Anthropogenic disturbances are posing unprecedented challenges to the persistence of ecosystems worldwide. The speed at which these disturbances reach an ecosystem’s tolerance thresholds will determine the time available for adaptation and conservation. Here, we aim to calculate the year after which a given environmental stressor permanently exceeds the bounds of an ecosystem’s tolerance. Ecosystem thresholds are here defined as limits in a given stressor beyond which ecosystems have showed considerable changes in community assembly and functioning, becoming remnants of what they once were, but not necessarily leading to species extirpation or extinction. Using the world’s coral reefs as a case example, we show that the projected effects of marine heatwaves, ocean acidification, storms, land-based pollution, and local human stressors are being underestimated considerably by looking at disturbances independently. Given the spatial complementarity in which numerous disturbances impact the world’s coral reefs, we show that the timelines of environmental suitability are halved when all disturbances are analyzed simultaneously, as opposed to independently. Under business-as-usual scenarios, the median year after which environmental conditions become unsuitable for the world’s remaining coral reefs was, at worse, 2050 for any one disturbance alone (28 years left); but when analyzed concurrently, this date was shortened to 2035 (13 years left). When analyzed together, disturbances reduced the date of environmental suitability because areas that may remain suitable under one disturbance could become unsuitable by any of several other variables. The significance of co-occurring disturbances at reducing timeframes of environmental suitability was evident even under optimistic scenarios. The best-case scenario, characterized by strong mitigation of greenhouse gas emissions and optimistic human development, resulted in 41% of global coral reefs with unsuitable conditions by 2100 under any one disturbance independently; yet when analyzed in combination up to 64% of the world’s coral reefs could face unsuitable environmental conditions by one disturbance or another. Under the worst-case scenario, nearly all coral reef ecosystems worldwide (approximately 99%) will permanently face unsuitable conditions by 2055 in at least one of the disturbances analyzed. Prior studies have indicated the projected dire effects of climate change on coral reefs by mid-century; by analyzing a multitude of projected disturbances, our study reveals a much more severe prognosis for the world’s coral reefs as they have significantly less time to adapt while highlighting the urgent need to tackle available solutions to human disturbances.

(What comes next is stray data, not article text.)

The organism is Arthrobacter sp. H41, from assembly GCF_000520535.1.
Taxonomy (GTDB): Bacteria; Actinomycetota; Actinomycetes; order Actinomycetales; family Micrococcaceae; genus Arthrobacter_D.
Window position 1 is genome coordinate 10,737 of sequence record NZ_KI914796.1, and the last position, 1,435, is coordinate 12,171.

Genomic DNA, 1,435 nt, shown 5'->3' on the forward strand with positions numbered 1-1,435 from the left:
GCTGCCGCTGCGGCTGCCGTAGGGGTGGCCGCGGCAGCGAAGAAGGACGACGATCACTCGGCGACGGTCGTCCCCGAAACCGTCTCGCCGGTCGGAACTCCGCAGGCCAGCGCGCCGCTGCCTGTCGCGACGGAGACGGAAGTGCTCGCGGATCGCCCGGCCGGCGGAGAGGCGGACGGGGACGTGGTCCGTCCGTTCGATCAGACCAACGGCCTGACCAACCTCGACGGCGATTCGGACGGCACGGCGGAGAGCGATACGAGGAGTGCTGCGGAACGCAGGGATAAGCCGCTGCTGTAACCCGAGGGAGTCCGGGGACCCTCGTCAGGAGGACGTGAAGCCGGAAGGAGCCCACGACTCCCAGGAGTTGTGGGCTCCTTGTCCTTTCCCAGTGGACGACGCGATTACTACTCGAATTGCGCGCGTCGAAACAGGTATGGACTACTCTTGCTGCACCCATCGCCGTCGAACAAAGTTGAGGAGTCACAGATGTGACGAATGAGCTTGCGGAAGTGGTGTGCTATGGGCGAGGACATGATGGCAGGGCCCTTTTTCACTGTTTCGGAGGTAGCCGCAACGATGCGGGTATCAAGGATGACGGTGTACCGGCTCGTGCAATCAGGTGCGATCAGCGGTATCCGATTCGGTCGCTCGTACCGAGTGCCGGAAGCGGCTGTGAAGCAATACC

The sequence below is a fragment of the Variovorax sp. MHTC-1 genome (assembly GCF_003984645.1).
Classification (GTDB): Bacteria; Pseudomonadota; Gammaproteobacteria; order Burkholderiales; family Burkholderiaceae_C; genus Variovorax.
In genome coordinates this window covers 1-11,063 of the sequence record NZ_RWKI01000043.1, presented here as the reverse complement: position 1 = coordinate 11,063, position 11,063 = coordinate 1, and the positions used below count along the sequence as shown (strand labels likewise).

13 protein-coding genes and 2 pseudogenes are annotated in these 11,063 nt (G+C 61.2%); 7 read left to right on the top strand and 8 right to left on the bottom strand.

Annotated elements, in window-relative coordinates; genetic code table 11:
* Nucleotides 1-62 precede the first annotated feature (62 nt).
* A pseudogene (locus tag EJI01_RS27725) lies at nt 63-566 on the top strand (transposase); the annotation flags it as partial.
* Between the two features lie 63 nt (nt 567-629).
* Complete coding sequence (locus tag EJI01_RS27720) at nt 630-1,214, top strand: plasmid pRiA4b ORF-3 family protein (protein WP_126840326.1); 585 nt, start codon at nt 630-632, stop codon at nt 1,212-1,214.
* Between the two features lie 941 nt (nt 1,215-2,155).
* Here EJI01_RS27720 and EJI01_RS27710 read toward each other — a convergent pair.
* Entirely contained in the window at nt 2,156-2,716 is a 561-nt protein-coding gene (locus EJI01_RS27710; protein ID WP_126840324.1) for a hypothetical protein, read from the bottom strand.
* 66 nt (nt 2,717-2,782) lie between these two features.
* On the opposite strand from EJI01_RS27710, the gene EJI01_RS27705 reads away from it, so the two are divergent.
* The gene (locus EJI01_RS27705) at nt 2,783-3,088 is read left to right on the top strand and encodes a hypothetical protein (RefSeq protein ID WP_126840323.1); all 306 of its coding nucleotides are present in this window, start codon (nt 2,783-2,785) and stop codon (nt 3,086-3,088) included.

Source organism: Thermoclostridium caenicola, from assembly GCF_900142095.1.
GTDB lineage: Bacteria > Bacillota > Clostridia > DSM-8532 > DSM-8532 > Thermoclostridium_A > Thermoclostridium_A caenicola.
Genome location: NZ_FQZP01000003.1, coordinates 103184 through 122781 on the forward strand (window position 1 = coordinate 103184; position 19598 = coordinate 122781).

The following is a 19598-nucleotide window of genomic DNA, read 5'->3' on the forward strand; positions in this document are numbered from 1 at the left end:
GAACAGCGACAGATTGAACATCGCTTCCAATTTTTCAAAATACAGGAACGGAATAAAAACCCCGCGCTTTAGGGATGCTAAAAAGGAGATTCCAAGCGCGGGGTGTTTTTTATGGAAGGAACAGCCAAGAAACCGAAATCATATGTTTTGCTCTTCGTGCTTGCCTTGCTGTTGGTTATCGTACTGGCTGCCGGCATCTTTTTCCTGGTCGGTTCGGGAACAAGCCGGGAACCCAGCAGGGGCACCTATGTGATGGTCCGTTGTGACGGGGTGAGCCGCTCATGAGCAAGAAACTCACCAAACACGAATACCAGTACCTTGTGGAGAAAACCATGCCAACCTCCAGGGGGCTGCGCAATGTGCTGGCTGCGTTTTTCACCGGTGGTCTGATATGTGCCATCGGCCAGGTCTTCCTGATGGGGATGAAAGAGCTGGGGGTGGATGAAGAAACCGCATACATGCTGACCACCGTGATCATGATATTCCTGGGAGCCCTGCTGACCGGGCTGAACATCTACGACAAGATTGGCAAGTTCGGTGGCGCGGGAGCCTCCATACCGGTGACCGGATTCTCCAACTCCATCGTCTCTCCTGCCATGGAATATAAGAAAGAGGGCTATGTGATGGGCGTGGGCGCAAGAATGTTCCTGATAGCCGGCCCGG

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Tipping points of marine phytoplankton to multiple environmental stressors